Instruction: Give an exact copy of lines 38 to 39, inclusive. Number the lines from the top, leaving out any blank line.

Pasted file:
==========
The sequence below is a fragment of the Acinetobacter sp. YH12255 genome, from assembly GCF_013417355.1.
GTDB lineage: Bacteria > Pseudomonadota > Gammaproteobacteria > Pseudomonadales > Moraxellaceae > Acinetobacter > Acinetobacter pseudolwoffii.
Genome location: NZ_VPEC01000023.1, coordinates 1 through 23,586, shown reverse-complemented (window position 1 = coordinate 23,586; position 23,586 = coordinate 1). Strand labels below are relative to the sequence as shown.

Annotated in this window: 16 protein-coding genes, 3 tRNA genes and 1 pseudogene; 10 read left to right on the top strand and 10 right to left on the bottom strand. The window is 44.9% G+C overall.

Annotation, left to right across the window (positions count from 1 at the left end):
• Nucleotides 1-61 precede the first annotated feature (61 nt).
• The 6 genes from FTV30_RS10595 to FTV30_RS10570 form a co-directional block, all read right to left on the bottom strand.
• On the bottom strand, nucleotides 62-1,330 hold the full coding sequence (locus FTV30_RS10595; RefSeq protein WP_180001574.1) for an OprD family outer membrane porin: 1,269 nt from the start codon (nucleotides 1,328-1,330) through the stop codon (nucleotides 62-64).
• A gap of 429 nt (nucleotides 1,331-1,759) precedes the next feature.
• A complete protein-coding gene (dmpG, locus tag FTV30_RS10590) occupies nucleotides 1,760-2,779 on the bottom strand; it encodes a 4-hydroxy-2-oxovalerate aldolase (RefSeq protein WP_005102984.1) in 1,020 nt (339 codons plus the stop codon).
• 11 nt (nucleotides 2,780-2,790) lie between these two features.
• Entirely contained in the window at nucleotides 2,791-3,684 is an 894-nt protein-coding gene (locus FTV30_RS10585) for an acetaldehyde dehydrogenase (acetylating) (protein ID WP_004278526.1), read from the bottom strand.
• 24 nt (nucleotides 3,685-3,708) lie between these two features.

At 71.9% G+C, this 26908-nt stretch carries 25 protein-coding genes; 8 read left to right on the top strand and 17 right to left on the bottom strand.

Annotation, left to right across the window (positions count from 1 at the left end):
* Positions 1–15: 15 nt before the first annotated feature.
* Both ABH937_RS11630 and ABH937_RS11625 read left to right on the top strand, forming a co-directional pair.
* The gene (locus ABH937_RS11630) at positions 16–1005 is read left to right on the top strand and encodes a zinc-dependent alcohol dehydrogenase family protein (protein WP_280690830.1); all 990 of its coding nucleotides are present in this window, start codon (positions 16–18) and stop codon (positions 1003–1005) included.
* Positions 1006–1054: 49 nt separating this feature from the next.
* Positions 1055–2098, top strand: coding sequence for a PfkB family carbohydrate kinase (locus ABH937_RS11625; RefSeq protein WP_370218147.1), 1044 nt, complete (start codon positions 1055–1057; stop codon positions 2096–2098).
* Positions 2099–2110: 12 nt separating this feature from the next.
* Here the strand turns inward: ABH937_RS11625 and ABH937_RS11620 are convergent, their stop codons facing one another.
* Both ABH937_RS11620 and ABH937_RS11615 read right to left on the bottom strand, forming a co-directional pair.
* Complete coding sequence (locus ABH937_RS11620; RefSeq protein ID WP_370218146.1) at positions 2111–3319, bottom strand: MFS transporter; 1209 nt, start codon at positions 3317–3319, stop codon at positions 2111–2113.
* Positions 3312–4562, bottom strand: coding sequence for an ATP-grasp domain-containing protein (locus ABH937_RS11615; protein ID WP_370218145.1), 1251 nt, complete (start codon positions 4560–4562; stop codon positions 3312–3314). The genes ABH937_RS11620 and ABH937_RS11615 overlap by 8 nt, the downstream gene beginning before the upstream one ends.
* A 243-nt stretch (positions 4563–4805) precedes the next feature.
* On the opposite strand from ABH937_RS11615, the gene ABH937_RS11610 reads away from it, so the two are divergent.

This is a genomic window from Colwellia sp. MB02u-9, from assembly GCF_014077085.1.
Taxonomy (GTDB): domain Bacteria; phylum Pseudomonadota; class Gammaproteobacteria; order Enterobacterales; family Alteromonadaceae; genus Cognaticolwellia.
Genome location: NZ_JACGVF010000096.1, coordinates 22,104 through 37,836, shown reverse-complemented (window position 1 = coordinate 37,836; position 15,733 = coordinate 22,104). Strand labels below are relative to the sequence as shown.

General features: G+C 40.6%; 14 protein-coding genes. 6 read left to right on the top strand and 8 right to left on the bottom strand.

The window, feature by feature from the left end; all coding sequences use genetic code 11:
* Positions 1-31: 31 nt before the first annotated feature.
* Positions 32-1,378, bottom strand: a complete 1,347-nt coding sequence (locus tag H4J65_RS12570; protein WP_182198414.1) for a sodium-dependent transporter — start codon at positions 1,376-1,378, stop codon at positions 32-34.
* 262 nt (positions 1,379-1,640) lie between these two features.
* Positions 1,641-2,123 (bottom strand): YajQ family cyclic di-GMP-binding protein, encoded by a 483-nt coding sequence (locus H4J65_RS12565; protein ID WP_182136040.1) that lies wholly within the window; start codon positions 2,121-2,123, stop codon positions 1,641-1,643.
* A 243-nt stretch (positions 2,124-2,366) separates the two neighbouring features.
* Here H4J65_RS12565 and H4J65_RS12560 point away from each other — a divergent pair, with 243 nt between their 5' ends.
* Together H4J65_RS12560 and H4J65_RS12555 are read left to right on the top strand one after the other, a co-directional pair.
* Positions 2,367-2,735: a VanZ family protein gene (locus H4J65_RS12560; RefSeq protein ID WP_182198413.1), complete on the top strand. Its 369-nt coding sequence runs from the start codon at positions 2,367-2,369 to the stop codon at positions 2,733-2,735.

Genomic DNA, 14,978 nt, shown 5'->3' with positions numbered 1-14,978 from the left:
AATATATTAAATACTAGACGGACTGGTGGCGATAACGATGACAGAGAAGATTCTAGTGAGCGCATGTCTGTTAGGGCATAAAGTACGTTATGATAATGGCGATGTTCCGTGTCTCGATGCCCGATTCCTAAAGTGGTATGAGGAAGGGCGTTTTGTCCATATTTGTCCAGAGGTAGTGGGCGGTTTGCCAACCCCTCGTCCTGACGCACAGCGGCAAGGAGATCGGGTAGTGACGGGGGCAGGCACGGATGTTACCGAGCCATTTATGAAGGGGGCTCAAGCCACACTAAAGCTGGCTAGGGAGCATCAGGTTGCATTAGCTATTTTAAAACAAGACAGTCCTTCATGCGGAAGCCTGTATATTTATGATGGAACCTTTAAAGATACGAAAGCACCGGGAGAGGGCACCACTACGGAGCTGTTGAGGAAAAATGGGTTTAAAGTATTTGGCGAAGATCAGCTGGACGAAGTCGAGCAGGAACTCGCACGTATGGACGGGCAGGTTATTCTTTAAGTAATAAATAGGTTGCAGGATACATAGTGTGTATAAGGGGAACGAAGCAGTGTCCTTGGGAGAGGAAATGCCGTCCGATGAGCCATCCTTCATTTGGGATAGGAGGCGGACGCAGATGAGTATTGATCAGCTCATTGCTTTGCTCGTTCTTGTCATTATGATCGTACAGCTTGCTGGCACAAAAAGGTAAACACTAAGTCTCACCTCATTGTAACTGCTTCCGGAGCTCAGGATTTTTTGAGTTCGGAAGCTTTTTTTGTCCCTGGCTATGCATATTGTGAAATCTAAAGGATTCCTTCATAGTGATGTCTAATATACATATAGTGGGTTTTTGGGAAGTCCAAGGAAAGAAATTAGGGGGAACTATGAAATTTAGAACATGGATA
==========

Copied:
* Here H4J65_RS12565 and H4J65_RS12560 point away from each other — a divergent pair, with 243 nt between their 5' ends.
* Together H4J65_RS12560 and H4J65_RS12555 are read left to right on the top strand one after the other, a co-directional pair.